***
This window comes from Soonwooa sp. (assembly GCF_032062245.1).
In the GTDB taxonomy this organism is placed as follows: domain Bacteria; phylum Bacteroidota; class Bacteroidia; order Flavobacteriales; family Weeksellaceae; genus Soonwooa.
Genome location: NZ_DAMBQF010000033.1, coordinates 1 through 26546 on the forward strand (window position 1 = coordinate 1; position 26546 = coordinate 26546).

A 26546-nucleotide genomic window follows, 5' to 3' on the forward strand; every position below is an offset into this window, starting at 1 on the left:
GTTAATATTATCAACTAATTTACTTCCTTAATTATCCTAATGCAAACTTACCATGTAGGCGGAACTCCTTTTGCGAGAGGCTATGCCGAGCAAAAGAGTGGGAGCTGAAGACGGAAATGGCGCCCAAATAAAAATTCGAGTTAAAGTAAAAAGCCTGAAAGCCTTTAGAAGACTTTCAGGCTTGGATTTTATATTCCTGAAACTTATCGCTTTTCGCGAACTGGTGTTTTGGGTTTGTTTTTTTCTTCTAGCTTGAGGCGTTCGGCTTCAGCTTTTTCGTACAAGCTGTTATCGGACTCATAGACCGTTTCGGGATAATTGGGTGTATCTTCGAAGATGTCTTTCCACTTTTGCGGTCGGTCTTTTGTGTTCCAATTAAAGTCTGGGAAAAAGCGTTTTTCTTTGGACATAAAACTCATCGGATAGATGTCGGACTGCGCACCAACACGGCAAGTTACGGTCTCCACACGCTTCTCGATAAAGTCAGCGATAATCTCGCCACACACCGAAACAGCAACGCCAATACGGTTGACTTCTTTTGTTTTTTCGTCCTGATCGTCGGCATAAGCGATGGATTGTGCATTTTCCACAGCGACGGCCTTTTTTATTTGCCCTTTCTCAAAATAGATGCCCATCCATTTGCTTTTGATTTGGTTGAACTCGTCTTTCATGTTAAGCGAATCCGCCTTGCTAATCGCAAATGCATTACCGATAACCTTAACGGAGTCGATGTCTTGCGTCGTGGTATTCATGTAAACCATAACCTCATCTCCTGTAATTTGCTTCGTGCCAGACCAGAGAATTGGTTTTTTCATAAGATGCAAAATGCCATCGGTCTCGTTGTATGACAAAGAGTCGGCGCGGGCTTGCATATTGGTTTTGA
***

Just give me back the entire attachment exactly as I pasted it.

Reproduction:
This window comes from Soonwooa sp. (assembly GCF_032062245.1).
In the GTDB taxonomy this organism is placed as follows: domain Bacteria; phylum Bacteroidota; class Bacteroidia; order Flavobacteriales; family Weeksellaceae; genus Soonwooa.
Genome location: NZ_DAMBQF010000033.1, coordinates 1 through 26546 on the forward strand (window position 1 = coordinate 1; position 26546 = coordinate 26546).

A 26546-nucleotide genomic window follows, 5' to 3' on the forward strand; every position below is an offset into this window, starting at 1 on the left:
GTTAATATTATCAACTAATTTACTTCCTTAATTATCCTAATGCAAACTTACCATGTAGGCGGAACTCCTTTTGCGAGAGGCTATGCCGAGCAAAAGAGTGGGAGCTGAAGACGGAAATGGCGCCCAAATAAAAATTCGAGTTAAAGTAAAAAGCCTGAAAGCCTTTAGAAGACTTTCAGGCTTGGATTTTATATTCCTGAAACTTATCGCTTTTCGCGAACTGGTGTTTTGGGTTTGTTTTTTTCTTCTAGCTTGAGGCGTTCGGCTTCAGCTTTTTCGTACAAGCTGTTATCGGACTCATAGACCGTTTCGGGATAATTGGGTGTATCTTCGAAGATGTCTTTCCACTTTTGCGGTCGGTCTTTTGTGTTCCAATTAAAGTCTGGGAAAAAGCGTTTTTCTTTGGACATAAAACTCATCGGATAGATGTCGGACTGCGCACCAACACGGCAAGTTACGGTCTCCACACGCTTCTCGATAAAGTCAGCGATAATCTCGCCACACACCGAAACAGCAACGCCAATACGGTTGACTTCTTTTGTTTTTTCGTCCTGATCGTCGGCATAAGCGATGGATTGTGCATTTTCCACAGCGACGGCCTTTTTTATTTGCCCTTTCTCAAAATAGATGCCCATCCATTTGCTTTTGATTTGGTTGAACTCGTCTTTCATGTTAAGCGAATCCGCCTTGCTAATCGCAAATGCATTACCGATAACCTTAACGGAGTCGATGTCTTGCGTCGTGGTATTCATGTAAACCATAACCTCATCTCCTGTAATTTGCTTCGTGCCAGACCAGAGAATTGGTTTTTTCATAAGATGCAAAATGCCATCGGTCTCGTTGTATGACAAAGAGTCGGCGCGGGCTTGCATATTGGTTTTGA